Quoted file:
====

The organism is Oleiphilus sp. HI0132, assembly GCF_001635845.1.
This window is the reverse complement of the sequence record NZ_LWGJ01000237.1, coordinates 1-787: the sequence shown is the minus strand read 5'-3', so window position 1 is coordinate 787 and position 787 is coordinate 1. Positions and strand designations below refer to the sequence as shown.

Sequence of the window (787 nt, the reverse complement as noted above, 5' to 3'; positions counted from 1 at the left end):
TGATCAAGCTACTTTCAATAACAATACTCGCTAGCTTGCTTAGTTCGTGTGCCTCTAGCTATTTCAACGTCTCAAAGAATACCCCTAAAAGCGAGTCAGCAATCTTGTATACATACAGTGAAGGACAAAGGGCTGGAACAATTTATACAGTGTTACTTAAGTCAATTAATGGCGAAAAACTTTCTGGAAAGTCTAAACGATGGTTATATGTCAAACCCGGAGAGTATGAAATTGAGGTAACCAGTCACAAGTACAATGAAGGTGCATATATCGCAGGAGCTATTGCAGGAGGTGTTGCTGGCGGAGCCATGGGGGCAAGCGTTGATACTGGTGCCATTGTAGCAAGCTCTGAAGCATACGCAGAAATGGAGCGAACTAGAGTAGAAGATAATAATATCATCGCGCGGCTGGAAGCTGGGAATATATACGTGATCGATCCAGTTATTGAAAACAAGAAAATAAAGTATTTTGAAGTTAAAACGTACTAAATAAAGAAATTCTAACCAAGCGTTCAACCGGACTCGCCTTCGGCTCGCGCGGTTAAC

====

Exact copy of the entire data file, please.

The organism is Oleiphilus sp. HI0132, assembly GCF_001635845.1.
This window is the reverse complement of the sequence record NZ_LWGJ01000237.1, coordinates 1-787: the sequence shown is the minus strand read 5'-3', so window position 1 is coordinate 787 and position 787 is coordinate 1. Positions and strand designations below refer to the sequence as shown.

Sequence of the window (787 nt, the reverse complement as noted above, 5' to 3'; positions counted from 1 at the left end):
TGATCAAGCTACTTTCAATAACAATACTCGCTAGCTTGCTTAGTTCGTGTGCCTCTAGCTATTTCAACGTCTCAAAGAATACCCCTAAAAGCGAGTCAGCAATCTTGTATACATACAGTGAAGGACAAAGGGCTGGAACAATTTATACAGTGTTACTTAAGTCAATTAATGGCGAAAAACTTTCTGGAAAGTCTAAACGATGGTTATATGTCAAACCCGGAGAGTATGAAATTGAGGTAACCAGTCACAAGTACAATGAAGGTGCATATATCGCAGGAGCTATTGCAGGAGGTGTTGCTGGCGGAGCCATGGGGGCAAGCGTTGATACTGGTGCCATTGTAGCAAGCTCTGAAGCATACGCAGAAATGGAGCGAACTAGAGTAGAAGATAATAATATCATCGCGCGGCTGGAAGCTGGGAATATATACGTGATCGATCCAGTTATTGAAAACAAGAAAATAAAGTATTTTGAAGTTAAAACGTACTAAATAAAGAAATTCTAACCAAGCGTTCAACCGGACTCGCCTTCGGCTCGCGCGGTTAAC